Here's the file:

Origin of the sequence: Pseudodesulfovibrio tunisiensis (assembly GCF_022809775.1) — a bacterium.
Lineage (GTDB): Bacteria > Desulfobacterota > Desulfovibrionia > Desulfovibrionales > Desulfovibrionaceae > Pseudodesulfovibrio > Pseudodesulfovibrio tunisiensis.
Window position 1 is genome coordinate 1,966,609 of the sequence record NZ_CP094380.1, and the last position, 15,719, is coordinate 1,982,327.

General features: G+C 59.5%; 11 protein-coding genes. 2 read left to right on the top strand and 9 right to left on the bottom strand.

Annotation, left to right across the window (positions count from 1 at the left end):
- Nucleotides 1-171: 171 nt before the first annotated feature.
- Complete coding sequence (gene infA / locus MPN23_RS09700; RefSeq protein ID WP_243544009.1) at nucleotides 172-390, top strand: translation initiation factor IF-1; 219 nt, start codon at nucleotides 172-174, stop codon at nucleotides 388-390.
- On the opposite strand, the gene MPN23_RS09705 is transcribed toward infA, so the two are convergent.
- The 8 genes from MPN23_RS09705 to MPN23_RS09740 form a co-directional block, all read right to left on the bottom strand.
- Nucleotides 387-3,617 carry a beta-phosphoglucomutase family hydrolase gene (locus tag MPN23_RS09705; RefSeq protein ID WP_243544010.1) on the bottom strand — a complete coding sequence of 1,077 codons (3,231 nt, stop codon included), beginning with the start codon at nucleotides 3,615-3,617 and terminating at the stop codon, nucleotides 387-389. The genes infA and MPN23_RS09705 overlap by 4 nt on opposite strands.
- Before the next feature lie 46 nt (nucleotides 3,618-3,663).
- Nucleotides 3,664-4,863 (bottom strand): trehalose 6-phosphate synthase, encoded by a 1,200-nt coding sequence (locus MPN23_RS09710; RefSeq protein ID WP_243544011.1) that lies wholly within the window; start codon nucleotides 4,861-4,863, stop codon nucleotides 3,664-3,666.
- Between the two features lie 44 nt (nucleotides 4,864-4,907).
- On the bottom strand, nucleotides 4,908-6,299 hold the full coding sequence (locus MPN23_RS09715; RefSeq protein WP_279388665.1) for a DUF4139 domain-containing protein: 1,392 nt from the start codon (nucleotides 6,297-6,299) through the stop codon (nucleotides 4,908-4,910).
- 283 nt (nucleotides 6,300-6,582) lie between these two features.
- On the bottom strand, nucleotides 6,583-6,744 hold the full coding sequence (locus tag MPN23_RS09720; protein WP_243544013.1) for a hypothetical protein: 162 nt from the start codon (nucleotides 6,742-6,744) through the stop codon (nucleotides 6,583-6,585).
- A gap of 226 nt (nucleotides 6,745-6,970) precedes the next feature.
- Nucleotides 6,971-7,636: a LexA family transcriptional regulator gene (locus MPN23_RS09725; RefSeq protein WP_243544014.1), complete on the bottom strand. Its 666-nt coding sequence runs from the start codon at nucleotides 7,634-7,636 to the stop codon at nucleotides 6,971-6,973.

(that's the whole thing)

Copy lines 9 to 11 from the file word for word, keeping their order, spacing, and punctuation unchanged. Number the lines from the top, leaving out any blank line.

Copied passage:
- The 8 genes from MPN23_RS09705 to MPN23_RS09740 form a co-directional block, all read right to left on the bottom strand.
- Nucleotides 387-3,617 carry a beta-phosphoglucomutase family hydrolase gene (locus tag MPN23_RS09705; RefSeq protein ID WP_243544010.1) on the bottom strand — a complete coding sequence of 1,077 codons (3,231 nt, stop codon included), beginning with the start codon at nucleotides 3,615-3,617 and terminating at the stop codon, nucleotides 387-389. The genes infA and MPN23_RS09705 overlap by 4 nt on opposite strands.
- Before the next feature lie 46 nt (nucleotides 3,618-3,663).